Wayne, NJ, November 29, 2020 – This year at the all virtual Annual Meeting of the Radiological Society of North America (RSNA), Konica Minolta Healthcare Americas, Inc. will demonstrate the latest innovations across its diverse portfolio of imaging, IT and service solutions. Underscoring the company’s theme for this year’s meeting, Depth of Vision, are new data-driven solutions in artificial intelligence, digital radiography, ultrasound and healthcare IT.
“Depth of vision encapsulates Konica Minolta’s focus on imaging to advance outcomes in healthcare, improve operational efficiency and reduce costs,” says David Widmann, President and CEO of Konica Minolta Healthcare. “We are facing unique times that will forever change our customers and business. Precision medicine and personalized healthcare are more important than ever and are at the core of Konica Minolta Healthcare. The combination of imaging, genetics and pharmaceutical clinical research is a unique proposition that brings together data in a more simplified and efficient way so our customers can make decisions very differently than they ever could before.”
Please visit Konica Minolta’s virtual RSNA 2020 booth at www.kmhealthcarevirtual.com.
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Dynamic Digital Radiography (DDR) reinvents X-ray by capturing a series of rapidly acquired images that result in a cine or movie. Now available on the KDR® Advanced U-Arm, DDR allows clinicians to see how anatomic structures move in relation to one another over a period of time. With X-ray in motion, clinicians can view functional and physiological information that can be used to make more precise diagnoses and evaluate treatment pathways as well as reduce costs by avoiding the need for supplemental imaging exams. Konica Minolta has partnered with Emory Healthcare (Atlanta) and Mount Sinai Health System (New York) to examine the use of DDR in orthopedic and pulmonary imaging, respectively.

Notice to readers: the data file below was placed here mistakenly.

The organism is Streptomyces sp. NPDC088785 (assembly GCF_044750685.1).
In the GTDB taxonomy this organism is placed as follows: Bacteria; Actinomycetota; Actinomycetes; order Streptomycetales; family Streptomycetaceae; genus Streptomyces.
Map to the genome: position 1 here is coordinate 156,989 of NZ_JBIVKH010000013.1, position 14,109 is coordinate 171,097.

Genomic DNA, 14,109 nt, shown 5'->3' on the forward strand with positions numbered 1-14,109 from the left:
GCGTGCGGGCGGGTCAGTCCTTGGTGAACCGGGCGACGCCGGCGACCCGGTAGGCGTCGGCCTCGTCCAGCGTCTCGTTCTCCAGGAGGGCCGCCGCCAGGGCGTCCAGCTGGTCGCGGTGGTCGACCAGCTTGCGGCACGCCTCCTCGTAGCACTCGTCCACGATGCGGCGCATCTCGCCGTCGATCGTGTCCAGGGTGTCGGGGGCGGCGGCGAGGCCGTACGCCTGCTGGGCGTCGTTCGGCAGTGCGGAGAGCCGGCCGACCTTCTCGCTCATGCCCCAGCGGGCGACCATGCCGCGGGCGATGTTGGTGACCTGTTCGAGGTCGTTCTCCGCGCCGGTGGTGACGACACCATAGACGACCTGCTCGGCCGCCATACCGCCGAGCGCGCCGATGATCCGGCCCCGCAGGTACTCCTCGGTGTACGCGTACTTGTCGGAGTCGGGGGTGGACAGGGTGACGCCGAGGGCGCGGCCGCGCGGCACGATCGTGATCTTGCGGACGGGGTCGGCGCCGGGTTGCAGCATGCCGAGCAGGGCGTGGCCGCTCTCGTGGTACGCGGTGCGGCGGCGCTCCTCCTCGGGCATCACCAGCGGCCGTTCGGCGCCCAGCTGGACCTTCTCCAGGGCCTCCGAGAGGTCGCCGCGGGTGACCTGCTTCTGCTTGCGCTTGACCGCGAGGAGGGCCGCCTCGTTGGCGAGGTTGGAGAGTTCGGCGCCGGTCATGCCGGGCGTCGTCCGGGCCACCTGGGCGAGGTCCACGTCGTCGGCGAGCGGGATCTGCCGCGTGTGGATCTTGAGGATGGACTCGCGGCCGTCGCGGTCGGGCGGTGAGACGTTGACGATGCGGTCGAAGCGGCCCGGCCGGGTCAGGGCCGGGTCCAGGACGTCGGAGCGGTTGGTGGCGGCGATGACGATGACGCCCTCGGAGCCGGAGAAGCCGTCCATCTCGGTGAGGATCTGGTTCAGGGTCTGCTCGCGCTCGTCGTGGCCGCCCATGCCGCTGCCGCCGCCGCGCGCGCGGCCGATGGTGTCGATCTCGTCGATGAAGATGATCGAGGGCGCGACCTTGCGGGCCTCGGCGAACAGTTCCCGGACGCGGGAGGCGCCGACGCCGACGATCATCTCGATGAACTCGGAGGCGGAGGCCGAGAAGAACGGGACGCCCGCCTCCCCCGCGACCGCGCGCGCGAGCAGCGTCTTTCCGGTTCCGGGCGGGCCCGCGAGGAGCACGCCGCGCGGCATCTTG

At Emory Healthcare, orthopedic surgeons are using DDR to see what they've never seen before in evaluating musculoskeletal injuries of the spine and upper extremities, many of which are difficult to diagnose with static X-ray. Use of DDR is providing more insight in the dynamic movement of a joint leading to more precise diagnoses. Patient management is enhanced with better ability to predict surgical and treatment outcomes.
Alexander Kagan, MD, Chair of Radiology at Mount Sinai Morningside and Mount Sinai West, says that DDR takes one of the most ubiquitous exams, the chest X-ray, and produces a functional exam that wasn’t previously possible. “With DDR, we can perform this functional exam in 10 seconds on the same device that takes a regular chest X-ray. We can see anatomy better and obtain physiologic information, watching their muscles as they inhale and exhale. By looking in two frames – frontal and lateral – we can see the patient’s chest wall expand and contract in ways that we previously did not have before to diagnose different diseases and prescribe appropriate therapies. This can allow patients to be diagnosed quicker in a single exam rather than multiple visits.”